In W.T. Stace’s 1948 essay “Man Against Darkness,” he outlines the decline of religion in the West and the implications this has for civilization. He notes that modern science suspended contemplation on final causes. This quickly caused a non-teleological cosmology to be widely accepted, either implicitly or explicitly. Religion rests on teleology, so this view of the universe eroded the core of religion, leaving it hollow and unbelievable. Religion is the foundation of values in the West, so Western civilization faces a profound crisis. Stace concludes by briefly examining the way in which we might pull ourselves out of this nihilistic crisis.
In the past, I have contemplated the meaning of various words such as wisdom, forgiveness, mirth, virtue, sincerity, courage, peace, hope, steadfastness, sacrifice, and love. This has been very fruitful, and I am glad of it. But recently, I realized that I had completely missed a tremendously important word. I had not contemplated worship. Continue reading “This Intellectual and the Beginning of Worship”
This week I have been attending my first, and possibly my last, research conference. SIGCSE is the premier computer science education conference in the world, or so I am told. In the elevator of my hotel, I met one presenter who was from New Zealand. My randomly paired roommate teaches in Cali.
A clear biological binary in the sexes (male vs. female) exists for nearly all people. The two genders (man vs. woman) are the stories and profiles of those two sexes throughout history, and how they have been manifested in multiple societies. These profiles have been formed over many millennia of lived experience and intuitive reflection.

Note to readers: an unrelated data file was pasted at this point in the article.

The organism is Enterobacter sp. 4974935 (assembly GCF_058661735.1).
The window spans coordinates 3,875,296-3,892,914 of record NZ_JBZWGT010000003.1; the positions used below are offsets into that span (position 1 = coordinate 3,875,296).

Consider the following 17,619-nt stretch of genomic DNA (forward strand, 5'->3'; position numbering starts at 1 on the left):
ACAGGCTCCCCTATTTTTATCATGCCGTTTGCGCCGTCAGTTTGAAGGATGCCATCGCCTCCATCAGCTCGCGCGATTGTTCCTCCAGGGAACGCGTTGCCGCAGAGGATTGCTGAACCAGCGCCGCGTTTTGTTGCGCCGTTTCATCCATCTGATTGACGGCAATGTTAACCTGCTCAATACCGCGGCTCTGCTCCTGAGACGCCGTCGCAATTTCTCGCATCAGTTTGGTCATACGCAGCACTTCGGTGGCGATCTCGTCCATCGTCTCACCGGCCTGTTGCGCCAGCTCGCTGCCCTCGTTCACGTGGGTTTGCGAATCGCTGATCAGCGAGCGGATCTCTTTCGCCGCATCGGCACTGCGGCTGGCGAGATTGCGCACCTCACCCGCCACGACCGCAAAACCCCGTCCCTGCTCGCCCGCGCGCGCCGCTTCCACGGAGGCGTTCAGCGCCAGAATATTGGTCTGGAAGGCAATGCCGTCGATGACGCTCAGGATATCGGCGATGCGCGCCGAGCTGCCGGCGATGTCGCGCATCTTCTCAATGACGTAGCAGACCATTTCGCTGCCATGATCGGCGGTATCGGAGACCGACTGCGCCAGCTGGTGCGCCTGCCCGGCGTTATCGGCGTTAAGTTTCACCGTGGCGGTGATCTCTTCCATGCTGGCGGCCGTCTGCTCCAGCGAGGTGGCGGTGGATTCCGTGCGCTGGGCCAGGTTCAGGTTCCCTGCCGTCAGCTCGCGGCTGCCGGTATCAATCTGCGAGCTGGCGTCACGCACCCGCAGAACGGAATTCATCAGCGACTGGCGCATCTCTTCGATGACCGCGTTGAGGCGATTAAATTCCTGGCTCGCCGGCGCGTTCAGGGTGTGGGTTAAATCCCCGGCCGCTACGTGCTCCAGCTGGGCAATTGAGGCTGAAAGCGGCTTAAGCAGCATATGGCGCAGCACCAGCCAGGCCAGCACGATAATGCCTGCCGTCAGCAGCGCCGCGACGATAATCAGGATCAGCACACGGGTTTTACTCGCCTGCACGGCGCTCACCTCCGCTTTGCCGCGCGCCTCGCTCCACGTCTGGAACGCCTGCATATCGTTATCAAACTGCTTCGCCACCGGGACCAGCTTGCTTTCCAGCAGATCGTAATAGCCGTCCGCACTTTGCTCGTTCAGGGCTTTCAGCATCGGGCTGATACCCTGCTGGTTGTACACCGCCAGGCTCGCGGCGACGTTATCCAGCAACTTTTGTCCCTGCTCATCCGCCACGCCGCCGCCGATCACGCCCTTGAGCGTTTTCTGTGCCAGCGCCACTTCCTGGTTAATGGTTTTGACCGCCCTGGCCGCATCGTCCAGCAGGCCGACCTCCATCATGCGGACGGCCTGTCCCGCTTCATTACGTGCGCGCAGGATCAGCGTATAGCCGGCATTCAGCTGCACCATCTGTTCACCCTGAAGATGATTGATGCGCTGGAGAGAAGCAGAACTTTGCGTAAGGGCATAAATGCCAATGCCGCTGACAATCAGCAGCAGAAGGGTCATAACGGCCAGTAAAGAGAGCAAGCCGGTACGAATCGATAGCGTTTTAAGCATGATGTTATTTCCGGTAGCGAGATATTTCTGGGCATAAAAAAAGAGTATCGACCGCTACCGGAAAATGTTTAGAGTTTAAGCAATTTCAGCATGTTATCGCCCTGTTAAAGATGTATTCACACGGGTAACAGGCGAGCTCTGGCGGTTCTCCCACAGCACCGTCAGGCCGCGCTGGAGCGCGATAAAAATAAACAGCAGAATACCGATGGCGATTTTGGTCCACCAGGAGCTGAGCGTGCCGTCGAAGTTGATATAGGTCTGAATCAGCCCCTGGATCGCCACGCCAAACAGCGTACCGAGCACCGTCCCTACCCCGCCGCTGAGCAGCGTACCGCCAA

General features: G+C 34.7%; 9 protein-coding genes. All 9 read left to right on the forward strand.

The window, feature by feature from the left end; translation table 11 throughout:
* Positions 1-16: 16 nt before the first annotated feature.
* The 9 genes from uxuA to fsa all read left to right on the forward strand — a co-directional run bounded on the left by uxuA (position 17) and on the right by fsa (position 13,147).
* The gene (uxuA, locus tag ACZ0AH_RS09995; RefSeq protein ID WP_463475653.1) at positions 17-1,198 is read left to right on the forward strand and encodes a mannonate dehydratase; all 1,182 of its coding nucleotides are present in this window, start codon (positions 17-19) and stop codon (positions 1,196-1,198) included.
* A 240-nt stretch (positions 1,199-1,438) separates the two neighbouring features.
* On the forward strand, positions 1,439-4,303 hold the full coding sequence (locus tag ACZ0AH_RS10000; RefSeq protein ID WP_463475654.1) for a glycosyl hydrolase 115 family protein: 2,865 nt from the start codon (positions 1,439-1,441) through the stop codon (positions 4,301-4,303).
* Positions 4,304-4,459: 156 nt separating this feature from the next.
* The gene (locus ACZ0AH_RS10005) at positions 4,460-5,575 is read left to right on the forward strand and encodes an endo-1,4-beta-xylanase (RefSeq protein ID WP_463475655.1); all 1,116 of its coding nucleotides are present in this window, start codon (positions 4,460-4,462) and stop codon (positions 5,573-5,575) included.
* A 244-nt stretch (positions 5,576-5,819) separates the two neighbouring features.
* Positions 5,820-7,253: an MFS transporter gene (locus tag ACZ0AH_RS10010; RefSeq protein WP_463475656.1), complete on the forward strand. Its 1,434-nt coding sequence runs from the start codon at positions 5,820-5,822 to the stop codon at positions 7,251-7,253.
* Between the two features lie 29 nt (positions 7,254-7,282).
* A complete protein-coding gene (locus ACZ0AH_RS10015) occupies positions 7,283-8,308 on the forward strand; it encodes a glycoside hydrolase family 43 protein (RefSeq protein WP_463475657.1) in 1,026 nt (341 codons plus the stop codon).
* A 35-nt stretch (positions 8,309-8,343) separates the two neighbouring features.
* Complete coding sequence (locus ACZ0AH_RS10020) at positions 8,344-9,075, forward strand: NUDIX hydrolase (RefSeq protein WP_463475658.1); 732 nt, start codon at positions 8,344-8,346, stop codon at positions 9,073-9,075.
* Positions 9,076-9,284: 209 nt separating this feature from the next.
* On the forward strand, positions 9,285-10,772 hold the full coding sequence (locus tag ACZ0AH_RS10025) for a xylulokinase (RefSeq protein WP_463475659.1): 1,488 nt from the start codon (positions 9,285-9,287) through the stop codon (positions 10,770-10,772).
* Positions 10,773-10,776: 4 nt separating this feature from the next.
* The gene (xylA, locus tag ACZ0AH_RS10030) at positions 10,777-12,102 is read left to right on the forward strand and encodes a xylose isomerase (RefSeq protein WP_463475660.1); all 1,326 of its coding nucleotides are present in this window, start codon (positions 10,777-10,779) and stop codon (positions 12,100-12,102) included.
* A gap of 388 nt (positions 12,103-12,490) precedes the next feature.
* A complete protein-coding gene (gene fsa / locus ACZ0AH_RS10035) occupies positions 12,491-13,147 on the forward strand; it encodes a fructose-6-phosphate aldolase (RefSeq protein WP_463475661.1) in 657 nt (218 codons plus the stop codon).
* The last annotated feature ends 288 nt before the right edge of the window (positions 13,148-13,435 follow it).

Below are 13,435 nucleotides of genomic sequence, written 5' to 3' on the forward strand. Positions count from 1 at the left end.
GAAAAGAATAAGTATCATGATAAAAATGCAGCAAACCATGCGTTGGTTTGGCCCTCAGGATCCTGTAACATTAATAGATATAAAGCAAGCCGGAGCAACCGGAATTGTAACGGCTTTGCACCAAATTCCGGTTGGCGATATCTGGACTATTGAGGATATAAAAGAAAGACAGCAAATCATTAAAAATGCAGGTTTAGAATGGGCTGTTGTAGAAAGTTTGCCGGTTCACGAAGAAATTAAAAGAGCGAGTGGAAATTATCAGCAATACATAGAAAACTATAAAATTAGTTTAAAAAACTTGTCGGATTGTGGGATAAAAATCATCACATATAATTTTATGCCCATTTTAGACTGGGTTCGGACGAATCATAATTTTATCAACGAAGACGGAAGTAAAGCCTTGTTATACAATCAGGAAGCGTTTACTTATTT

I know not why this grief has come upon me,
But I know You are good.
Thomas Aquinas is a towering figure in Christian medieval thought. In his work, On Kingship, he presents a defense of the monarchical system of government. He begins by asserting that “it is natural for man, more than for any other animal, to be a social and political animal.” Though this claim is not immediately apparent, Aquinas gives little justification for it. Hobbes and Rousseau both disagree with him, instead positing that men require a social contract in order to live in society. They both believe that society does not come about naturally. But instead of defending his claim, Aquinas merely says, “This is clearly a necessity of man’s nature.” As Aquinas frequently refers to Aristotle in his other works, it is possible that he is relying on Aristotle’s famous conclusion that “man is by nature a political animal” and does not feel that it is necessary to give his own justification. Another possibility is that he takes it as a natural conclusion to God’s statement in Genesis 1 that “It is not good for man to be alone.” After Aquinas declares that man is political by nature, he extrapolates several benefits that man receives through his political nature, such as having access to each other’s discoveries. However, these are not justifications for his claim, but rather conclusions drawn from his claim.